As a business owner, you do your best to stay on top of the sales game, right? Me too. But on Tuesday of last week, I wasn't even in the game. I'm here to confess: I made a sales blunder--one that I haven't made in years.
I received a call from a gentleman inquiring about one of my services, EFT Tapping. Unlike my business coaching services, I sell EFT sessions individually. Upon learning that the caller was an entrepreneur, I saw a greater opportunity for both of us and informed him that I am also a business coach. "I know," was all he said, followed only by silence.
Moments of silence like this don't usually bother me, but for reasons unknown I became a little uncomfortable. The words that left my mouth next surprised and disappointed me. "Well," I said. "It sounds like maybe all you need right now is a single EFT session." He said that was fine, and we arranged a time for the session and hung up.
On Monday, the day prior to this call, I'd read an insightful little book: Go for No! by co-authors Richard Fenton and Andrea Waltz. In it, the authors tell a story about a man who sold men's clothing for a living and how amazing he felt after making the biggest sale of his young career. The character's bubble was burst when the shop owner approached and said, "Nice sale. Tell me, what did the customer say no to?" Baffled by his boss's question, the man responded, "He didn't say no to anything." The boss: "Then how did you know he was done?"
The salesman in this story had applied his own mental spending limit to his customer's purchase. He had ended the sale, not the customer!
Upon concluding Tuesday's call, it immediately hit me that I had just done something similar. Since my prospect had initially called to inquire about EFT, I developed an opinion of his personal spending limits and applied it to our conversation. I not only short-sold myself, but I may have prevented this man from participating in a broader experience that would turn his life and business around!
This disappointing realization took me back to a time, years ago, when I made a similar mistake over and over again. As a new coach, I experienced a lot of discomfort when clients completed the sessions they had paid for. Rather than confidently offering them the opportunity to purchase more sessions and continue their new-found momentum, I remained focused on how much money they were spending on my services. These were my limitations, not theirs. Naturally, my lack of confidence and hesitance to ask for the sale often affected their decision. The worst part, however, was that I was applying limits to their success goals!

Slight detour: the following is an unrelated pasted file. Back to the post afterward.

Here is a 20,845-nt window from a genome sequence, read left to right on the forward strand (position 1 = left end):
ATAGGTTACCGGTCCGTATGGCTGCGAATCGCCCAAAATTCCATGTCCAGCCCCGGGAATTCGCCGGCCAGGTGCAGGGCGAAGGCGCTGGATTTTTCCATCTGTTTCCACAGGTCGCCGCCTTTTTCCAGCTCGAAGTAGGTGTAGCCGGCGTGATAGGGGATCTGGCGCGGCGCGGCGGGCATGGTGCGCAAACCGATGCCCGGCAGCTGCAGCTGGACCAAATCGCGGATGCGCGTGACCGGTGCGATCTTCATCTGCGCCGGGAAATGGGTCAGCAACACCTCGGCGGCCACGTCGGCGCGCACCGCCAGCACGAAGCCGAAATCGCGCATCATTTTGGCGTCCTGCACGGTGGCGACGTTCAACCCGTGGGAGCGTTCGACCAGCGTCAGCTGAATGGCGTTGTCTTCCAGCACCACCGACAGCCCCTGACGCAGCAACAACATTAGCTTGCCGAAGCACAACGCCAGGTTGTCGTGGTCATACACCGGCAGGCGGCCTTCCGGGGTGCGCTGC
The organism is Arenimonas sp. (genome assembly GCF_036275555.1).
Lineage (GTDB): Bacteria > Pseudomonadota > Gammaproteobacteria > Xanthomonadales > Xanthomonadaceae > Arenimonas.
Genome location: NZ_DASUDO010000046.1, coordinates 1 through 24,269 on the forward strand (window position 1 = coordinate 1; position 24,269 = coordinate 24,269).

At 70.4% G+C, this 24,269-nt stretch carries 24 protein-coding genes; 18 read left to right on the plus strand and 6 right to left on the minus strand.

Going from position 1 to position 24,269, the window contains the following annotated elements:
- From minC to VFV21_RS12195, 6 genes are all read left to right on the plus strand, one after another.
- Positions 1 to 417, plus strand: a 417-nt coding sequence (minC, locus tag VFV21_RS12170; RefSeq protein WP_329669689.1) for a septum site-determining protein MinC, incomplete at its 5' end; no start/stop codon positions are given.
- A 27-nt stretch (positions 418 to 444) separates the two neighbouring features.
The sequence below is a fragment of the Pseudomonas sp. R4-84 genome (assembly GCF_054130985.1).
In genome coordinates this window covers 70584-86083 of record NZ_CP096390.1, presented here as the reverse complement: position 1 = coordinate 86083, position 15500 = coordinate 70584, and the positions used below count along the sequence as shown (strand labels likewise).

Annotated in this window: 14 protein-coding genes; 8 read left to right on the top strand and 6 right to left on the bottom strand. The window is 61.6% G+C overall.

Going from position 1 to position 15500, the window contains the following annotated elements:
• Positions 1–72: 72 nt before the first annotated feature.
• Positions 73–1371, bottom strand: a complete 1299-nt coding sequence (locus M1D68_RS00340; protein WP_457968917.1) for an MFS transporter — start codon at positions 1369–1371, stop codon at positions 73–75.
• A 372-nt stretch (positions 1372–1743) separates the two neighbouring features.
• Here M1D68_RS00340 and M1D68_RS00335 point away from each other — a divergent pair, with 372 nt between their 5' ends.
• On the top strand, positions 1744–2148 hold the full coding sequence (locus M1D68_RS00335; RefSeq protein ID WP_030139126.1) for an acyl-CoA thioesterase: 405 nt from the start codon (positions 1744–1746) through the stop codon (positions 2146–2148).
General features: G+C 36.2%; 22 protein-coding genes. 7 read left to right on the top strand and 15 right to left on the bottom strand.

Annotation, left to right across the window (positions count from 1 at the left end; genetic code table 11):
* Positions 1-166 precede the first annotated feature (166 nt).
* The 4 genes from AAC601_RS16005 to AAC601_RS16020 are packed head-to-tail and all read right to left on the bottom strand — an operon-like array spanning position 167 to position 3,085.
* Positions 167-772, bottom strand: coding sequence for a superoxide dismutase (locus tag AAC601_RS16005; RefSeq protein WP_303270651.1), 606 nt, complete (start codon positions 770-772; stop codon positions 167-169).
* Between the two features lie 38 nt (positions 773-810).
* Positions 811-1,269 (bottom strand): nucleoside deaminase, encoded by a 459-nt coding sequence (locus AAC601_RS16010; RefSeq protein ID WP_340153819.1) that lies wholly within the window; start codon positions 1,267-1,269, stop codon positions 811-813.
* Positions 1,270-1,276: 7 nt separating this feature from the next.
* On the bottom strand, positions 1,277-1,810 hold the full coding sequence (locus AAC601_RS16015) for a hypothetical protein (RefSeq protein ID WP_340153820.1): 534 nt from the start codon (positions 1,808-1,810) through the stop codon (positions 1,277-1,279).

While I obviously still slip up from time to time, today I do my best to release all limitations in a sales (or any) conversation. I enter every discussion with curiosity and my mind open to an outcome that even I can't imagine. The results have been exciting, profitable, and expansive. What a different experience it is when we not only keep our personal limitations out of conversations but remove them altogether!
Limiting thoughts and beliefs are usually in place to protect us from a fear of rejection and expansion. This does not bode well for an entrepreneur. When I feel limiting beliefs creeping in, I remind myself of a powerful quote from Franklin Roosevelt's first inaugural address:
The only thing we have to fear is fear itself.
Rather than wallowing in the fear of rejection or imposing your personal limitations on others, always open your mind to an outcome beyond the scope of what you believe possible. You'll not only enjoy and benefit from new experiences, but you'll touch the lives of many in the process.